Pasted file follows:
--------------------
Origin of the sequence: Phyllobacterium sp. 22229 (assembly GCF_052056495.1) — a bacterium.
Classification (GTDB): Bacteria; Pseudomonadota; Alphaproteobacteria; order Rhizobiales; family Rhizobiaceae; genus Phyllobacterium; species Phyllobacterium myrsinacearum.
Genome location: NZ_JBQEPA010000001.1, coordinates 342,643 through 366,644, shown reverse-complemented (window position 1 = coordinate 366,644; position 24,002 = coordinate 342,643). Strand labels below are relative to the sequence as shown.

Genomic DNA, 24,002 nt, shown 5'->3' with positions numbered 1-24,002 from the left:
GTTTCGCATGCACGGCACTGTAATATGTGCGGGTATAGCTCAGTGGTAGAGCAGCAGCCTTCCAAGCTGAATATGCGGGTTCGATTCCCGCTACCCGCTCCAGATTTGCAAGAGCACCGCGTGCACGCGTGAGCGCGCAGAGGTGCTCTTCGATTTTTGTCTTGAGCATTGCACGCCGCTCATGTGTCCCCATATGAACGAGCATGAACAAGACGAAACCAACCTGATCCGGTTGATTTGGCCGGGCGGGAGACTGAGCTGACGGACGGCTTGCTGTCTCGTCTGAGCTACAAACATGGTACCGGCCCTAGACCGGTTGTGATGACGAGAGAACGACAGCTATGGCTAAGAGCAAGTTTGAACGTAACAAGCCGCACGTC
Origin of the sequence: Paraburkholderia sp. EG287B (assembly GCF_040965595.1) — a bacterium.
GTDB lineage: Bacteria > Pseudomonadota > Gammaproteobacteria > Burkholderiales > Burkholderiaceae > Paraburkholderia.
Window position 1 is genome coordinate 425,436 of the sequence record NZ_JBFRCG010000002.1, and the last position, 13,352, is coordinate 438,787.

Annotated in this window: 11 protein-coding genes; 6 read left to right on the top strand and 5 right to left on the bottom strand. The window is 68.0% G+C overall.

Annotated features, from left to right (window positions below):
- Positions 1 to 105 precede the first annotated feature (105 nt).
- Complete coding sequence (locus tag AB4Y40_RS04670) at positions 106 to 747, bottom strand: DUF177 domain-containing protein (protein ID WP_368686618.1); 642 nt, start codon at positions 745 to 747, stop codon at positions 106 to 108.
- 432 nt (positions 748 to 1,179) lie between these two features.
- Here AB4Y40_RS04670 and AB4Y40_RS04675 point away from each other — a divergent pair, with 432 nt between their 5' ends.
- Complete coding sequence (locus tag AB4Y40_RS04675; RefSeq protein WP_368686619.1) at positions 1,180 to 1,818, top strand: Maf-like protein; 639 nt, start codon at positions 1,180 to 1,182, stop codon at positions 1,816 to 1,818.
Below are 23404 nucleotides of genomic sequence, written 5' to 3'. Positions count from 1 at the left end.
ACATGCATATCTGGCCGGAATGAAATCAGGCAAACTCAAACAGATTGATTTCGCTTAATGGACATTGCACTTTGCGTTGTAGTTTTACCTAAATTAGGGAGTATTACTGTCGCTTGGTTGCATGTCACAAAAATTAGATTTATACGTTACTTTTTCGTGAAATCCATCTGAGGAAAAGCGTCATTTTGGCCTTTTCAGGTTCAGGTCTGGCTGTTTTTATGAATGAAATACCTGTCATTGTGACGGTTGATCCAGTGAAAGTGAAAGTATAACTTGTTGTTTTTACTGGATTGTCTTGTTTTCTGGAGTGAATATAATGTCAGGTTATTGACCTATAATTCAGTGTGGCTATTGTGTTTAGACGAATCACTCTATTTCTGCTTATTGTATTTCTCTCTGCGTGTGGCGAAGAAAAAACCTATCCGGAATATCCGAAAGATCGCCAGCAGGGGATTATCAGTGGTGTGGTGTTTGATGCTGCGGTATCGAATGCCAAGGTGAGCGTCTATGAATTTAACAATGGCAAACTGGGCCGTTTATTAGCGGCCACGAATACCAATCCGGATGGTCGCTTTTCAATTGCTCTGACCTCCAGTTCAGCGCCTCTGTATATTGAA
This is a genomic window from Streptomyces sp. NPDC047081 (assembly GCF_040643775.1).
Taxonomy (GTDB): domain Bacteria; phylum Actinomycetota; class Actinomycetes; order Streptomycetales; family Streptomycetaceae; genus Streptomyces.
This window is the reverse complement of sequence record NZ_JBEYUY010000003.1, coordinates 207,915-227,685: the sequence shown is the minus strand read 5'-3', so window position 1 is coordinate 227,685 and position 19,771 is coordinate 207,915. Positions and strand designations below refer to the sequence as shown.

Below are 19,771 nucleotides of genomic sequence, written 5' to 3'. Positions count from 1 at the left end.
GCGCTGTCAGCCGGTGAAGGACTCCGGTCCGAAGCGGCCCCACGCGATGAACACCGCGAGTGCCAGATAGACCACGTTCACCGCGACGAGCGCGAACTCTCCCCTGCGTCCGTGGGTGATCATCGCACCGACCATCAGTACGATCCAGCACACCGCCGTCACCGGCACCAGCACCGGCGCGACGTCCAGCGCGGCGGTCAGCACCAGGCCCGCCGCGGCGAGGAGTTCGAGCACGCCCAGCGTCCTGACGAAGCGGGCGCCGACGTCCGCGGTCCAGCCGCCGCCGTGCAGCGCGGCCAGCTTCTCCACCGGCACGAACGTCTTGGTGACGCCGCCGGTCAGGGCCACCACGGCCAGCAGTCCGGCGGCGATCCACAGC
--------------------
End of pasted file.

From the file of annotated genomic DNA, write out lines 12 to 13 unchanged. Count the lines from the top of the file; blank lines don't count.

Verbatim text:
- Complete coding sequence (locus tag AB4Y40_RS04670) at positions 106 to 747, bottom strand: DUF177 domain-containing protein (protein ID WP_368686618.1); 642 nt, start codon at positions 745 to 747, stop codon at positions 106 to 108.
- 432 nt (positions 748 to 1,179) lie between these two features.